It was September 2020 when Nissan unveiled the Z Proto concept. And while most of the world was waiting for this to turn into the 2023 Nissan Z, the production car going on sale in the U.S. this summer, a Japanese enthusiast wasted no time. Just a few months after the show car dropped, the man started working on a conversion kit that would make the 350Z look like the new Z.
The transformation might sound strange at first sight, but, as JDM fans will tell you, 350Zs have been customized to resemble the 370Z for years, so it was only a matter of time until somebody dropped such a visual upgrade involving the all-new machine. And, while we believe this is the first, it certainly won’t be the last.
Truth be told, the Z family tree that goes all the way back to 1969 does help those seeking a fresh image for their used sports cars. As mentioned when we discussed the history of the Nissan Z, the platform of the 2023 Z (Gen VII) is an upgraded version of the 370Z chassis (built between 2009 and 2020), which itself is based on the 350Z architecture (produced between 2002 and 2009).
The builder handling this Nissan Z cosplay is a diorama artist and, as he explains on Instagram, he likes to think of the ongoing project as being similar to his previous work, just on a 1:1 scale.
And since the aficionado handles other people’s cars, at least in terms of bodywork, he’s naturally doing the brewing himself, starting with a facelifted version of the 350Z that came in Silver.
It’s been a long and winding road
He kicked things off with the front bumper, introducing a 2023 Z-like grille and a splitter. Next up, he added the triangular-style element to the hood, which was one of the most time-consuming bits of the project.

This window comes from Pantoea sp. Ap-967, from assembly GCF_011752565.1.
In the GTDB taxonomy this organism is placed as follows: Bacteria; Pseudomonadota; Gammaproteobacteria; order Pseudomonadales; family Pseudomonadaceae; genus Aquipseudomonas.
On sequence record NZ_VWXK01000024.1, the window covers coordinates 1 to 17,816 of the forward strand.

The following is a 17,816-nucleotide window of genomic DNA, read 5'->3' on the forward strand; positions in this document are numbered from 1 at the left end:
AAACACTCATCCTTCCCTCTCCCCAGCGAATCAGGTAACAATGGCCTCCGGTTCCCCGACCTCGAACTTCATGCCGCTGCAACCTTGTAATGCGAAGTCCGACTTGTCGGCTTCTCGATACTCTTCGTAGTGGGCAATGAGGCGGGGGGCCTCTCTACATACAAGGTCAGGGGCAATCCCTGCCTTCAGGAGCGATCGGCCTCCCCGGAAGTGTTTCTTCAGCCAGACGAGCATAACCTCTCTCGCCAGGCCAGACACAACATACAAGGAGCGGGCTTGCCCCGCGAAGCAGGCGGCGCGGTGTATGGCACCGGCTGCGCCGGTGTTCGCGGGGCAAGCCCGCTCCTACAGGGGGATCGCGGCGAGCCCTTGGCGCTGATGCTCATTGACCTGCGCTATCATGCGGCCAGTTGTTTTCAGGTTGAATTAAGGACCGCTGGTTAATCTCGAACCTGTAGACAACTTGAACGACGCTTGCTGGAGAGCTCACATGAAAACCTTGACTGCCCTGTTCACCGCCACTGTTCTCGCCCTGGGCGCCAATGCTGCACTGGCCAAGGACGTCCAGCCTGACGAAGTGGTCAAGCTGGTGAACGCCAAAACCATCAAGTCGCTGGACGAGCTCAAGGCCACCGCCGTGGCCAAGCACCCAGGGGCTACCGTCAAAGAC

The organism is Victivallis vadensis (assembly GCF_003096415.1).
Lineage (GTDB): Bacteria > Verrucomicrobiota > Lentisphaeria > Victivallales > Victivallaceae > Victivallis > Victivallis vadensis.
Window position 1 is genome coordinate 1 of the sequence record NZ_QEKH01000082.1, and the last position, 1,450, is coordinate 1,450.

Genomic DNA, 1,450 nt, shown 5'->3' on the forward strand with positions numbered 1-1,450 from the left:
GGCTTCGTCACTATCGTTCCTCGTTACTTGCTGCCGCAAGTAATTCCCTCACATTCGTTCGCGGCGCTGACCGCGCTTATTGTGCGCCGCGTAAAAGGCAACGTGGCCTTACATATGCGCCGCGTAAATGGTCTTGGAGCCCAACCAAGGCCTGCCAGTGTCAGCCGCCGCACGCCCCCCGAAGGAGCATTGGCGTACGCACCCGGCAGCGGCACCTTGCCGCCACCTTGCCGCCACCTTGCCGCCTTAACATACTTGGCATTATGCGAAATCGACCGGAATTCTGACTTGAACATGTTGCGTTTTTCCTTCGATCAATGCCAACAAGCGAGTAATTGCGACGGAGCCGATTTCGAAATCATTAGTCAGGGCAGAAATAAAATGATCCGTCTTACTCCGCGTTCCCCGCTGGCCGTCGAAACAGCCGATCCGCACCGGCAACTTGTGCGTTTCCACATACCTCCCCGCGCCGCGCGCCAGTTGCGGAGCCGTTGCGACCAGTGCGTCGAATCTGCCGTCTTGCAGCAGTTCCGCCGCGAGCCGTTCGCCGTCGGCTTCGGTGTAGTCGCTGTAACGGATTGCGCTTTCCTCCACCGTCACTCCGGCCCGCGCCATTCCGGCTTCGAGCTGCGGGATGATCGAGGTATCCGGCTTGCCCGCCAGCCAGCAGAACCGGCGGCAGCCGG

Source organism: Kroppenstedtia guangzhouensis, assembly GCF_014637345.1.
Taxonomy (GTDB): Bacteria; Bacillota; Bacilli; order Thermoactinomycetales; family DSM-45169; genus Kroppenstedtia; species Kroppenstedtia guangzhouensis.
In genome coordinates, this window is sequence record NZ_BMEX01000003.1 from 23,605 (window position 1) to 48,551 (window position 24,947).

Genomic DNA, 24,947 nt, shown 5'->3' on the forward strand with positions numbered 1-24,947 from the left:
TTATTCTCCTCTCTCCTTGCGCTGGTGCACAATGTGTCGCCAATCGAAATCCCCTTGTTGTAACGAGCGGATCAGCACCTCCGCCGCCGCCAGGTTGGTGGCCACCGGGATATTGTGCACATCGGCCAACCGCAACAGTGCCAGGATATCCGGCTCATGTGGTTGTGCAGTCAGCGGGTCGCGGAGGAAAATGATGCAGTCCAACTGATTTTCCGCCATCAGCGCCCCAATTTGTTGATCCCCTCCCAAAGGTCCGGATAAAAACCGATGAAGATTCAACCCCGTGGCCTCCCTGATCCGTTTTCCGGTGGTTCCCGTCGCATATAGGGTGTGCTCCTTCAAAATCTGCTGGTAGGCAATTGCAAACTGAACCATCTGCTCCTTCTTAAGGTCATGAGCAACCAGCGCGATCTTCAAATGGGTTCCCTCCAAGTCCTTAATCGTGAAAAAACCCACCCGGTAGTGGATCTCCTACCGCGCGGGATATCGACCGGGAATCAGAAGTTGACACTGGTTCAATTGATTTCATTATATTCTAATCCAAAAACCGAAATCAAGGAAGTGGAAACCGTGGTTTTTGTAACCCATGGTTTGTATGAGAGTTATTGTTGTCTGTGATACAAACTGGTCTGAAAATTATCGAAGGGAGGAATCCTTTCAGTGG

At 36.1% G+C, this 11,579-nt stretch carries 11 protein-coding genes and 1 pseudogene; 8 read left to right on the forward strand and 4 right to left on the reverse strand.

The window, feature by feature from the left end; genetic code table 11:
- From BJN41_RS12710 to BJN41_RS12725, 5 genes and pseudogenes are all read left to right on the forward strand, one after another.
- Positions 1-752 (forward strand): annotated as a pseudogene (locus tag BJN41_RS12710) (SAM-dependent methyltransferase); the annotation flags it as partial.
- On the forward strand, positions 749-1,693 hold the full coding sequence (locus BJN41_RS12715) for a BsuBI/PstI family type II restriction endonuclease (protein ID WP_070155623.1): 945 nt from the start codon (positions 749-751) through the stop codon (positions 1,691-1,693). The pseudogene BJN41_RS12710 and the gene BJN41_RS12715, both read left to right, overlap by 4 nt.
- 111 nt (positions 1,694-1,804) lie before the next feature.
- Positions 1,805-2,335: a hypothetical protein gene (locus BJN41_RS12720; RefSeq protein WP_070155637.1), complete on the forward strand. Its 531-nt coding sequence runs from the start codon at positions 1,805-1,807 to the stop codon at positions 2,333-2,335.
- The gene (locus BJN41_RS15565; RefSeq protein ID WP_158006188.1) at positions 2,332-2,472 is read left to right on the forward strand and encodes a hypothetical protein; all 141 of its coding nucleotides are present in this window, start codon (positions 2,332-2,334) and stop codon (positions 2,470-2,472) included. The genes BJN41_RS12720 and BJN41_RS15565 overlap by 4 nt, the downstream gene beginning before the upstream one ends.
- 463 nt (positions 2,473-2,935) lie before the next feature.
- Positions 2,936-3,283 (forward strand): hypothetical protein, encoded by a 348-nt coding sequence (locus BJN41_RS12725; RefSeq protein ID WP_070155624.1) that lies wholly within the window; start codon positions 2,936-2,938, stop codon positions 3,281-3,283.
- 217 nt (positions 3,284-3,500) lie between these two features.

The side skirts got add-on elements at both ends, while he also installed spacers for the rear wheels. Speaking of which, these appear to be R35 GT-R wheels that have been painted black.
At the back, the man added a diffuser, a lip spoiler, and possibly even extended the hatch’s sides in preparation for a future piece that would help the rear side windows replicate those of the 2023 Z.
The posterior, a piece that, on the 2023 model, reminds people of the second-gen 300ZX that came before the 350Z, was also a challenge. The central part, which features a new Nissan badge, was left black—toggling between this color and the main Pearl Yellow, which he applied himself (a Z Proto treat) is something the man did throughout the vehicle.
And while the taillights are still a work in progress, a Fairlady Z emblem, albeit a bit of a large one, now adorns the hatch—this is how the people know the Z car over in the Land of the Rising Sun.
At the moment, the vehicle still looks a bit rough around the edges, but the final adjustments can make a serious difference with such projects, so we’ll have to wait and see how this endeavor turns out.
What about the power?
On the tech front, the engine bay, which is visible in one of the images, doesn’t seem to sport anything different. And, based on the specs of the revamped 350Z’s naturally aspirated 3.5L V6, this would mean 306 hp, which is a bit short compared to the 400 hp delivered by the twin-turbo 3.0L V6 of the newcomer (here’s how the Nissan compares to the Supra 3.0 and the Mustang Mach 1 in a drag race).
Then again, this too could change once the car is completed. After all, the 350Z has been the recipient of some incredible engine swaps over the years, as this Bentley W12-animated example can attest.
Meanwhile, we’ve decided to nickname this build the Nissan 375Z (the halfway point between the 350Z and the unofficial 400Z moniker that many enthusiasts still prefer for the 2023 model).